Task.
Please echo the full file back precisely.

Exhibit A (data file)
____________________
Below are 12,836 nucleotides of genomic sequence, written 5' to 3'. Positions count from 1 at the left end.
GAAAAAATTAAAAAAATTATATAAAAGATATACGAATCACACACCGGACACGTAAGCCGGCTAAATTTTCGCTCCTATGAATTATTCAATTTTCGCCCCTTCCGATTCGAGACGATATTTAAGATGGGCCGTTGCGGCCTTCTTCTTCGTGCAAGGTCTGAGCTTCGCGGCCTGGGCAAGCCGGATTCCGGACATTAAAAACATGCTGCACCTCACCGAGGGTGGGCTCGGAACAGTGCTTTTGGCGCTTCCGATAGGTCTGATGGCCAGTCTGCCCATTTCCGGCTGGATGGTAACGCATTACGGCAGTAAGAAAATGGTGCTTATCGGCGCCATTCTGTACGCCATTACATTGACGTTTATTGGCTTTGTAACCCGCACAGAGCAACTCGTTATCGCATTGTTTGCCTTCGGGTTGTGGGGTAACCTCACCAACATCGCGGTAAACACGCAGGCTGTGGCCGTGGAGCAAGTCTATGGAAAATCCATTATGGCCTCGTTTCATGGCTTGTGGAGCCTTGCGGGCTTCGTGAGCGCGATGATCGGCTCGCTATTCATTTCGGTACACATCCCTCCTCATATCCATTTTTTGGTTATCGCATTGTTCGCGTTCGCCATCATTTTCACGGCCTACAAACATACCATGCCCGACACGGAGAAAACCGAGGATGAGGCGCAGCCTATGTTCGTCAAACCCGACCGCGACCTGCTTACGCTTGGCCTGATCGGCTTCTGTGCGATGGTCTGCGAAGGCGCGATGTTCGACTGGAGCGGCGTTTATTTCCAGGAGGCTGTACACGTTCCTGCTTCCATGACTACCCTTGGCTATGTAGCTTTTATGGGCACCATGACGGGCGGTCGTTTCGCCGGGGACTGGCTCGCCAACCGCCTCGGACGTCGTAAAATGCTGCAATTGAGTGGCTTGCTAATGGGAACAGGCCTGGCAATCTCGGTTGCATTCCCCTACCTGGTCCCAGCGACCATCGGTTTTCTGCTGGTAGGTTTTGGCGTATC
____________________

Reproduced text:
Below are 12,836 nucleotides of genomic sequence, written 5' to 3'. Positions count from 1 at the left end.
GAAAAAATTAAAAAAATTATATAAAAGATATACGAATCACACACCGGACACGTAAGCCGGCTAAATTTTCGCTCCTATGAATTATTCAATTTTCGCCCCTTCCGATTCGAGACGATATTTAAGATGGGCCGTTGCGGCCTTCTTCTTCGTGCAAGGTCTGAGCTTCGCGGCCTGGGCAAGCCGGATTCCGGACATTAAAAACATGCTGCACCTCACCGAGGGTGGGCTCGGAACAGTGCTTTTGGCGCTTCCGATAGGTCTGATGGCCAGTCTGCCCATTTCCGGCTGGATGGTAACGCATTACGGCAGTAAGAAAATGGTGCTTATCGGCGCCATTCTGTACGCCATTACATTGACGTTTATTGGCTTTGTAACCCGCACAGAGCAACTCGTTATCGCATTGTTTGCCTTCGGGTTGTGGGGTAACCTCACCAACATCGCGGTAAACACGCAGGCTGTGGCCGTGGAGCAAGTCTATGGAAAATCCATTATGGCCTCGTTTCATGGCTTGTGGAGCCTTGCGGGCTTCGTGAGCGCGATGATCGGCTCGCTATTCATTTCGGTACACATCCCTCCTCATATCCATTTTTTGGTTATCGCATTGTTCGCGTTCGCCATCATTTTCACGGCCTACAAACATACCATGCCCGACACGGAGAAAACCGAGGATGAGGCGCAGCCTATGTTCGTCAAACCCGACCGCGACCTGCTTACGCTTGGCCTGATCGGCTTCTGTGCGATGGTCTGCGAAGGCGCGATGTTCGACTGGAGCGGCGTTTATTTCCAGGAGGCTGTACACGTTCCTGCTTCCATGACTACCCTTGGCTATGTAGCTTTTATGGGCACCATGACGGGCGGTCGTTTCGCCGGGGACTGGCTCGCCAACCGCCTCGGACGTCGTAAAATGCTGCAATTGAGTGGCTTGCTAATGGGAACAGGCCTGGCAATCTCGGTTGCATTCCCCTACCTGGTCCCAGCGACCATCGGTTTTCTGCTGGTAGGTTTTGGCGTATC